In the wake of dismissive comments directed at him in February by Fox News’s Laura Ingraham, LeBron James defiantly said, “We will definitely not shut up and dribble.” He will, however, use that widely noted phrase as the title of an upcoming documentary series his production company is creating in partnership with Showtime.
“Shut Up and Dribble,” a three-part series set to air in October — when James makes his debut with the Los Angeles Lakers — aims to provide “a powerful inside look at the changing role of athletes in our fraught cultural and political environment, through the lens of the NBA.” That’s according to Showtime, which announced Monday that the series is being executive produced by James and longtime friend and business partner Maverick Carter.
Gotham Chopra, who has worked on video projects with Kobe Bryant and Tom Brady, is directing the series, with the controversy over Ingraham’s comments serving as a “prologue,” per Showtime. The Fox News pundit was reacting to a video featuring James and Kevin Durant, which included the latter saying, “I feel like our team, as a country, is not run by a great coach,” while James said that President Trump doesn’t “give a f— about the people.”
“Must they run their mouths like that? Unfortunately, a lot of kids — and some adults — take these ignorant comments seriously,” Ingraham said then. “And it’s always unwise to seek political advice from someone who gets paid a hundred million dollars a year to bounce a ball.”
“Oh, and LeBron and Kevin: You’re great players, but no one voted for you,” she continued. “Millions elected Trump to be their coach. … So keep the political commentary to yourself or, as someone once said, shut up and dribble.”
Amid growing criticism of her comments, Ingraham issued a statement, saying, “If pro athletes and entertainers want to freelance as political pundits, then they should not be surprised when they’re called out for insulting politicians.” She added that there was “no racial intent” in her remarks, claiming that “false, defamatory charges of racism are a transparent attempt to immunize entertainment and sports elites from scrutiny and criticism.”
Nevertheless, her comments were the subject the following month of a “Saturday Night Live” opening monologue by Charles Barkley, who noted that “this country has a great tradition of athletes speaking their minds” and told James to “keep on dribbling and don’t ever shut up.” March also saw a pointed reference to Ingraham at the Academy Awards, when Bryant won a best animated short film Oscar for “Dear Basketball” and sarcastically told the audience, “As basketball players, we’re really supposed to just shut up and dribble.”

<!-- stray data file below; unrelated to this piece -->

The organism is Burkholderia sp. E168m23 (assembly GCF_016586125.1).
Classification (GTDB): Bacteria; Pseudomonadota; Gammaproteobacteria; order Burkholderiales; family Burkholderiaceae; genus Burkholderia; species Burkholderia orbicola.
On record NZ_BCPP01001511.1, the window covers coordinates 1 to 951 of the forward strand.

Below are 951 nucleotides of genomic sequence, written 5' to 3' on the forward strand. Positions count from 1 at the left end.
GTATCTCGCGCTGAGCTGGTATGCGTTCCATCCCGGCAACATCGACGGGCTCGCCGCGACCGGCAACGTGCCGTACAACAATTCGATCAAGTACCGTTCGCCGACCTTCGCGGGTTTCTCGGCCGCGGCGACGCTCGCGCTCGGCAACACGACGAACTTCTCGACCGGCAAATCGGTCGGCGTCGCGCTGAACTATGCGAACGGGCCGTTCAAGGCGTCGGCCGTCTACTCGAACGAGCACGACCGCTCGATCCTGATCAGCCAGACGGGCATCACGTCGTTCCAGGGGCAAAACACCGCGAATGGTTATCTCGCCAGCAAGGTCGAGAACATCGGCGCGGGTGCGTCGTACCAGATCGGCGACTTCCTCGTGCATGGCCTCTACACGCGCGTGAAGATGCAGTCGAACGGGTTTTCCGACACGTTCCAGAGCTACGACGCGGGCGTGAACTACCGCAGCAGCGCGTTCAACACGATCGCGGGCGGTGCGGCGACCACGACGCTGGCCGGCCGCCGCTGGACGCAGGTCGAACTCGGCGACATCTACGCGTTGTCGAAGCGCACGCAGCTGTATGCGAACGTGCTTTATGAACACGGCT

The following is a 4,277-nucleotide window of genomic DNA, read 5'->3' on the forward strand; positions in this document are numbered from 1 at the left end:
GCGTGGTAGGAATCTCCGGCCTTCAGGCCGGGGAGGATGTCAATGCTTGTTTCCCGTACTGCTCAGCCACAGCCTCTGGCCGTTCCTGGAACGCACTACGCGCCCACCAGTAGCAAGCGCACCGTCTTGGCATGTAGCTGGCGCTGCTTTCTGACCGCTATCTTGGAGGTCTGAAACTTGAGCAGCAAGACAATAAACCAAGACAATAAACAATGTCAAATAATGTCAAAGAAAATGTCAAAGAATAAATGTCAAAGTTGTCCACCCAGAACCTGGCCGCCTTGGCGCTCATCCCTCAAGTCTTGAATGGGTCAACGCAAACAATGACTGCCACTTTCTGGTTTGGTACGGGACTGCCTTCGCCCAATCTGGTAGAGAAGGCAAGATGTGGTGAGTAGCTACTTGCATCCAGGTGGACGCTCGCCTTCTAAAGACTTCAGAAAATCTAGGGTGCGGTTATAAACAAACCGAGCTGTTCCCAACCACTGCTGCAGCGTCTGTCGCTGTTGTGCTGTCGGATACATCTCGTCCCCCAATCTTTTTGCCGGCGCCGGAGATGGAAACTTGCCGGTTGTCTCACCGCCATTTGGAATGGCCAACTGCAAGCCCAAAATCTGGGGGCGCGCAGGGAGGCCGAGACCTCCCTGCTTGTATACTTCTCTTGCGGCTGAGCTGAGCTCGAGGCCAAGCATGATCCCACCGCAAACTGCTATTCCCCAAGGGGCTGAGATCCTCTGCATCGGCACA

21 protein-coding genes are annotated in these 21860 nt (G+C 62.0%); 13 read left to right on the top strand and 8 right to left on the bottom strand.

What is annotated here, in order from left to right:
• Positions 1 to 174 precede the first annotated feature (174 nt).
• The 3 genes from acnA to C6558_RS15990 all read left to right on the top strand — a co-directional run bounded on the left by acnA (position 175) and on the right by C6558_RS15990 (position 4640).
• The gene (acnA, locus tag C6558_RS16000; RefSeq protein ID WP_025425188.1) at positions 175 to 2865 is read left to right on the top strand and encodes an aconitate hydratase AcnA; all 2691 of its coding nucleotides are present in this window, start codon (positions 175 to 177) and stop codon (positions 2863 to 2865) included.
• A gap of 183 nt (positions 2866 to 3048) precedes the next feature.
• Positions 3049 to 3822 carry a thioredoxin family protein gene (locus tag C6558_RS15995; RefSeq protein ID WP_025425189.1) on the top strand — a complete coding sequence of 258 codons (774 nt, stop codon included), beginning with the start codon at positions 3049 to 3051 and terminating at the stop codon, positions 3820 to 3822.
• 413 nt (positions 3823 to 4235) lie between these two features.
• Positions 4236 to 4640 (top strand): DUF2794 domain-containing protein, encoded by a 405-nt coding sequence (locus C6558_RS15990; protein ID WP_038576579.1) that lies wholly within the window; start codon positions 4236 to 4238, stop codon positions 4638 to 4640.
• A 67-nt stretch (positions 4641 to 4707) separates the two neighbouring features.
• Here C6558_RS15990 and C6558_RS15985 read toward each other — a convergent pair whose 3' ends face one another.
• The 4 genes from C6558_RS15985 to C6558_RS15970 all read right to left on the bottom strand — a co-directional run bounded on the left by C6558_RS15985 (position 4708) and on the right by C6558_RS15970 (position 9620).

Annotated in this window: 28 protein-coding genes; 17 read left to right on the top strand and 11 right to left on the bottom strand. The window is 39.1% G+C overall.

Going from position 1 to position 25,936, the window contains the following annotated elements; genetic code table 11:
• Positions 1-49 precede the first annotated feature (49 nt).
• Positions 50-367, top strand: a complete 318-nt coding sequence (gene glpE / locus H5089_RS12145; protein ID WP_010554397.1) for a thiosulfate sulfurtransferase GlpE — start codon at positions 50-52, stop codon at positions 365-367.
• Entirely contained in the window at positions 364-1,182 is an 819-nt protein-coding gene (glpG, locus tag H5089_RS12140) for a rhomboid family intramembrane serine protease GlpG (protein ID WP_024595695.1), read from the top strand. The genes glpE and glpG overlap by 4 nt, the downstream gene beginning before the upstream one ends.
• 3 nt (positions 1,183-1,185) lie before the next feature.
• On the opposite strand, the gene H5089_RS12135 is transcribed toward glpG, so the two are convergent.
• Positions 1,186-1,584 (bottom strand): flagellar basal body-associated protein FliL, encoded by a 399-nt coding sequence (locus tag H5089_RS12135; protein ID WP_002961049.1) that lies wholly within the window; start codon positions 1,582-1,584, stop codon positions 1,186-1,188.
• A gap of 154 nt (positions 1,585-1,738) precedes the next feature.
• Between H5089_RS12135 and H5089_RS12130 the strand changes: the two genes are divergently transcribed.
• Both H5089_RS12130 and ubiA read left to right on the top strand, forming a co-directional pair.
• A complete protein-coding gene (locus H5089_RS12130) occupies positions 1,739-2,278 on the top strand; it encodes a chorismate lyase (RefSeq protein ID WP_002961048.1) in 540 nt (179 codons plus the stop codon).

The Showtime series, Chopra told ESPN, is “really an exploration of how basketball is truly America’s game and the NBA has been a vessel for black athletes to claim pieces of the American Dream.”
“If being a star athlete is inherently a political experience, ‘Shut Up and Dribble’ tells that complex and dramatic story from the past to the present and from the inside out,” David Nevins, president and CEO of Showtime Networks Inc., said in a statement. “LeBron James is one of many competitors whose place in the spotlight has led not to silence but perspective, and he, Maverick Carter and Gotham Chopra have given us an important, insightful docuseries that should bring their fans and fellow citizens to a higher level of discourse, rather than the dismissal satirized in the title.”
James had criticized Trump before the February remarks that raised Ingraham’s ire, and he has continued to do so, most recently in late July, when he told CNN’s Don Lemon that the president has “used sport” to “divide” people. Asked what he would say to Trump if he were sitting across from him, James replied, “I would never sit across from him. I’d sit across from Barack [Obama], though.”
That drew a predictable response from Trump, who tweeted, “Lebron [sic] James was just interviewed by the dumbest man on television, Don Lemon. He made Lebron [sic] look smart, which isn’t easy to do.” Trump also attempted to needle James by appearing to claim a preference for Michael Jordan, to whom the former Cavaliers star is often compared in greatest-ever debates.
However, a spokeswoman for first lady Melania Trump applauded James’s funding for a school at-risk children in his hometown of Akron, Ohio, in a statement in which she said, “It looks like LeBron James is working to do good things on behalf of our next generation. And just as she always has, the first lady encourages everyone to have an open dialogue about issues facing children today.”
No word yet on whether the first lady — or Ingraham, for that matter — is open to watching “Shut Up and Dribble” when it airs this fall.
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